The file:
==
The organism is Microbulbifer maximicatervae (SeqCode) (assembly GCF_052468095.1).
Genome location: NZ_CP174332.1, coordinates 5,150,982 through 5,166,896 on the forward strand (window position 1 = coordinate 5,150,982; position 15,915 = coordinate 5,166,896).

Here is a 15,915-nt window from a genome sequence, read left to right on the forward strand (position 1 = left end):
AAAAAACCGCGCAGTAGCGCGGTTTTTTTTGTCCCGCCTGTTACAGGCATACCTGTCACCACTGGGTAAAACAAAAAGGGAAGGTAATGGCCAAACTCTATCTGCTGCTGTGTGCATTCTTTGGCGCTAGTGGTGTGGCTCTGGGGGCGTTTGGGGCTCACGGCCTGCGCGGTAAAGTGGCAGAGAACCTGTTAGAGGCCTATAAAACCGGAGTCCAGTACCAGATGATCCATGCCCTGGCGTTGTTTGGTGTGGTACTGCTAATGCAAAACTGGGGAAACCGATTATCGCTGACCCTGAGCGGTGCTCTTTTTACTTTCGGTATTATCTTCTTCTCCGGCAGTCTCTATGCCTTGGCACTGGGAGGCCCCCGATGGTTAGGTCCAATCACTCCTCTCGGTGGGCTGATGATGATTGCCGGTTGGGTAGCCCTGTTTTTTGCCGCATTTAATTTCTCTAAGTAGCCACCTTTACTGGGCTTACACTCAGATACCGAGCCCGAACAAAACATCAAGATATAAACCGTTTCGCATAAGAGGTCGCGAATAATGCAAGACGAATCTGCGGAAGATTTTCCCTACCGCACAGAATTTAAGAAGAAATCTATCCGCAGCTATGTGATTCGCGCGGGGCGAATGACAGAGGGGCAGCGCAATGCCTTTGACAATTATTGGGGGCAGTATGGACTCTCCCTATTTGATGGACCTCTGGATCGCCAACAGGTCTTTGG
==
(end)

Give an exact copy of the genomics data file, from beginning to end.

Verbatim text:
The organism is Microbulbifer maximicatervae (SeqCode) (assembly GCF_052468095.1).
Genome location: NZ_CP174332.1, coordinates 5,150,982 through 5,166,896 on the forward strand (window position 1 = coordinate 5,150,982; position 15,915 = coordinate 5,166,896).

Here is a 15,915-nt window from a genome sequence, read left to right on the forward strand (position 1 = left end):
AAAAAACCGCGCAGTAGCGCGGTTTTTTTTGTCCCGCCTGTTACAGGCATACCTGTCACCACTGGGTAAAACAAAAAGGGAAGGTAATGGCCAAACTCTATCTGCTGCTGTGTGCATTCTTTGGCGCTAGTGGTGTGGCTCTGGGGGCGTTTGGGGCTCACGGCCTGCGCGGTAAAGTGGCAGAGAACCTGTTAGAGGCCTATAAAACCGGAGTCCAGTACCAGATGATCCATGCCCTGGCGTTGTTTGGTGTGGTACTGCTAATGCAAAACTGGGGAAACCGATTATCGCTGACCCTGAGCGGTGCTCTTTTTACTTTCGGTATTATCTTCTTCTCCGGCAGTCTCTATGCCTTGGCACTGGGAGGCCCCCGATGGTTAGGTCCAATCACTCCTCTCGGTGGGCTGATGATGATTGCCGGTTGGGTAGCCCTGTTTTTTGCCGCATTTAATTTCTCTAAGTAGCCACCTTTACTGGGCTTACACTCAGATACCGAGCCCGAACAAAACATCAAGATATAAACCGTTTCGCATAAGAGGTCGCGAATAATGCAAGACGAATCTGCGGAAGATTTTCCCTACCGCACAGAATTTAAGAAGAAATCTATCCGCAGCTATGTGATTCGCGCGGGGCGAATGACAGAGGGGCAGCGCAATGCCTTTGACAATTATTGGGGGCAGTATGGACTCTCCCTATTTGATGGACCTCTGGATCGCCAACAGGTCTTTGG